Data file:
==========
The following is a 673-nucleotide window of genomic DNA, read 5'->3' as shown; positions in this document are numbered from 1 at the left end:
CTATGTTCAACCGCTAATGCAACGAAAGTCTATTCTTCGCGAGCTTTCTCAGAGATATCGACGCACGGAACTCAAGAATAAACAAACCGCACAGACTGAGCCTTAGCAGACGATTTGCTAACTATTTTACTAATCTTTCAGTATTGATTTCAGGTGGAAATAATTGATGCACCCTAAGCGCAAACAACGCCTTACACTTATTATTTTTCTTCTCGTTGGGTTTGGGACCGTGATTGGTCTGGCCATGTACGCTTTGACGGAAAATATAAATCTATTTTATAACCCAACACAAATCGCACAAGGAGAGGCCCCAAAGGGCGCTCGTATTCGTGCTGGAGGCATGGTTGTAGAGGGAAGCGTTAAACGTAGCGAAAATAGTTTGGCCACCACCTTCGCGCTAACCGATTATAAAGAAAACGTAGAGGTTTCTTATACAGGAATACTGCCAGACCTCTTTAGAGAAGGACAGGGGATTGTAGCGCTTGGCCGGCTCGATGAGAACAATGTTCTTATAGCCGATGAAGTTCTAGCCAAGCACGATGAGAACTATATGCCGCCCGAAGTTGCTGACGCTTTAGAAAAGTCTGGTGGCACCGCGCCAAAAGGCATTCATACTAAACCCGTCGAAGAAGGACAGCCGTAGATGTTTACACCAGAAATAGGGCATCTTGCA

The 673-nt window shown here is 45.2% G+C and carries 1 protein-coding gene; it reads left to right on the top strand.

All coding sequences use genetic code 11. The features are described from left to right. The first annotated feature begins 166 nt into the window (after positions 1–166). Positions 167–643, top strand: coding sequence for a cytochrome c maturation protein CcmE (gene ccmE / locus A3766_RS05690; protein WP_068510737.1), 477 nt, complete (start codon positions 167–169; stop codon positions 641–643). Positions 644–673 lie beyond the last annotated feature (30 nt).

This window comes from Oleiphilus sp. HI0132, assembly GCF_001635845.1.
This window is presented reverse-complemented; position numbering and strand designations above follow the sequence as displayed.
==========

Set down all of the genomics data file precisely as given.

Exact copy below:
The following is a 673-nucleotide window of genomic DNA, read 5'->3' as shown; positions in this document are numbered from 1 at the left end:
CTATGTTCAACCGCTAATGCAACGAAAGTCTATTCTTCGCGAGCTTTCTCAGAGATATCGACGCACGGAACTCAAGAATAAACAAACCGCACAGACTGAGCCTTAGCAGACGATTTGCTAACTATTTTACTAATCTTTCAGTATTGATTTCAGGTGGAAATAATTGATGCACCCTAAGCGCAAACAACGCCTTACACTTATTATTTTTCTTCTCGTTGGGTTTGGGACCGTGATTGGTCTGGCCATGTACGCTTTGACGGAAAATATAAATCTATTTTATAACCCAACACAAATCGCACAAGGAGAGGCCCCAAAGGGCGCTCGTATTCGTGCTGGAGGCATGGTTGTAGAGGGAAGCGTTAAACGTAGCGAAAATAGTTTGGCCACCACCTTCGCGCTAACCGATTATAAAGAAAACGTAGAGGTTTCTTATACAGGAATACTGCCAGACCTCTTTAGAGAAGGACAGGGGATTGTAGCGCTTGGCCGGCTCGATGAGAACAATGTTCTTATAGCCGATGAAGTTCTAGCCAAGCACGATGAGAACTATATGCCGCCCGAAGTTGCTGACGCTTTAGAAAAGTCTGGTGGCACCGCGCCAAAAGGCATTCATACTAAACCCGTCGAAGAAGGACAGCCGTAGATGTTTACACCAGAAATAGGGCATCTTGCA

The 673-nt window shown here is 45.2% G+C and carries 1 protein-coding gene; it reads left to right on the top strand.

All coding sequences use genetic code 11. The features are described from left to right. The first annotated feature begins 166 nt into the window (after positions 1–166). Positions 167–643, top strand: coding sequence for a cytochrome c maturation protein CcmE (gene ccmE / locus A3766_RS05690; protein WP_068510737.1), 477 nt, complete (start codon positions 167–169; stop codon positions 641–643). Positions 644–673 lie beyond the last annotated feature (30 nt).

This window comes from Oleiphilus sp. HI0132, assembly GCF_001635845.1.
This window is presented reverse-complemented; position numbering and strand designations above follow the sequence as displayed.